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Youth sports not so gay, even if participants sometimes say it is

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John Buccigross at has a nice piece about the son of Toronto Maple Leafs general manager and overall NHL icon Brian Burke coming out to his family, and to the college hockey for which he serves as student manager — and about how basically nothing changed as a result.

Unfortunately, Brendan Burke’s story counts as news not only because of his father’s prominence but also because an athlete coming out as gay is news, and nothing changing as a result would be an even more unusual story. Look at all the amazed coverage when Corey Johnson came out to his high school football team in 2002, and his teammates supported him.

Even in Brendan Burke’s story, there is a key part that shows just how much homophobia still reigns in the lockerroom. He quit his high school hockey team before his senior year because of the pressure he felt over being found out. He suspected, like most gay athletes, that the response in a lockerroom ringing with offhand homophobic slurs would be more like Greg Congdon, the Pennsylvania football player run off his team for coming out, than Johnson.

On one hand, you would think that sports and homosexuality would be less of a big deal than it used to be. A 2005 Sports Illustrated survey showed that 78 percent of fans said it would be OK for openly gay athletes to participate in sports, and 76 percent of fans disagreed with the statement that they would be less of a fan of a certain athlete if the player were gay. On the other hand, the gay marriage debate has shown that people are worried about gay marriage because they’re not so big on gay people. Even if you live in Liberaltown, USA, there are still plenty of people waiting to make your life hell because you’re gay. Double that if you dare do that in the environment of sweaty, musky, shower-sharing, naked-wrestling, totally-not-gay-in-any-way environment of men’s sports.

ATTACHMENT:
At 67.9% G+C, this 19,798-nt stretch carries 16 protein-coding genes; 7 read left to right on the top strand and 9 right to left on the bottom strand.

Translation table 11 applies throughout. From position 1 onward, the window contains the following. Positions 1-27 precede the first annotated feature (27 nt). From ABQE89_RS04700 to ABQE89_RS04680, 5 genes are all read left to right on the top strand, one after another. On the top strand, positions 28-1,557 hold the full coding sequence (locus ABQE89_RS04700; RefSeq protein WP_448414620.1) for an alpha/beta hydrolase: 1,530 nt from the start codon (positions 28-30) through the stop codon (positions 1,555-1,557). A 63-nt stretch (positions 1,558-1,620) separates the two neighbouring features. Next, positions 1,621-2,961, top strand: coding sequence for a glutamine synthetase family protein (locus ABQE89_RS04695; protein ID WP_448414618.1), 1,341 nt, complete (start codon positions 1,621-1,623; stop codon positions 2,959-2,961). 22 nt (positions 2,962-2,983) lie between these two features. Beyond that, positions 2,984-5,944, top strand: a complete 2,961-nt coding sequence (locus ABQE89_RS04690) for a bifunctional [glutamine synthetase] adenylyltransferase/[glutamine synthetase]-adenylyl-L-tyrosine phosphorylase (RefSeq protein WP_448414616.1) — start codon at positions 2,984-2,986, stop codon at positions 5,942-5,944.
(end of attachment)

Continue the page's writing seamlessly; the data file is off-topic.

(Women’s sports certainly has its own issues — cough, Rene Portland, cough — but to the society at large, there are still a lot of people who assume if a woman plays a sports it’s BECAUSE she’s gay.)

A few years ago, in a piece for, I interviewed University of Missouri lacrosse coach Kyle Hawkins, who had recently come out of the closet after two years as “Frustrated_Coach” anonymity on the message boards. Hawkins comes from a Southern Baptist upbringing and was surely worried (as it turns out, with reason) what his family would think. But that wasn’t what Hawkins feared most.

“If you put yourself in a gay person’s shoes, the outright fear is not what people think of you, but what people can do to you,” Hawkins said.

That was before the 2006 season. After that year, a dozen players left the club-level team, and before the 2007 season started, Hawkins was fired — by his players, who have ultimate control in a nonvarsity sport. No one said any of it was because he was gay, but it seems hard to believe them, particularly after an Associated Press story that ran a month before Hawkins’ firing described explicit, homophobic langauge between high school players at a Hawkins-run camp and quoted a Missouri player and team vice president saying having a gay man as coach was “awkward.” Hawkins is now coaching lacrosse in Germany.

It’s not what people think of you, but what people can do to you.

So what is going to take to make youth sports more gay-friendly? I may as well ask, what it’s going to take to make society more gay-friendly? Of course, athlete sexuality generally isn’t an issue at the elementary level where I coach. However, what is an issue is the language that parents and coaches use. Not that fourth-grade coaches are calling their players fags, but homophobic language about players being girls and sissies can slip in. The first thing that can be done is that at least people coaching boys can stop defining manliness as something that’s not being anything a girl is.

The tougher issue is at the high school level, when sexuality of all kinds is a big deal. At the least, coaches should also not allow homophobic language in the locker room. But their fight is an uphill battle in a country where a large number of the population still thinks of homosexuality as a sinful abomination, and where “don’t ask don’t tell” is still the law of military. My guess is the reason most coaches don’t deal with it is because they just don’t want to step in sexual discussions in general. They ultimately get paid to coach and win. The next youth coach who gets fired for not putting the clamps down on homophobia will be the first.

What would help tremendously is if professional athletes would come out. Not after their careers, but during, or even before. That wouldn’t solve the problem of homophobia and youth sports, but it at least would send a message to all the mouth-breathers that some goddamn faggot can be the manliest of men after all. I wouldn’t hold my breath, though. In this excellent video below, news accounts of Jackie Robinson breaking the color barrier are edited to show what would happen to the first out player.

[youtubevid id=”qJ5ZfTSnQD4″]

Written by rkcookjr

November 24, 2009 at 4:12 pm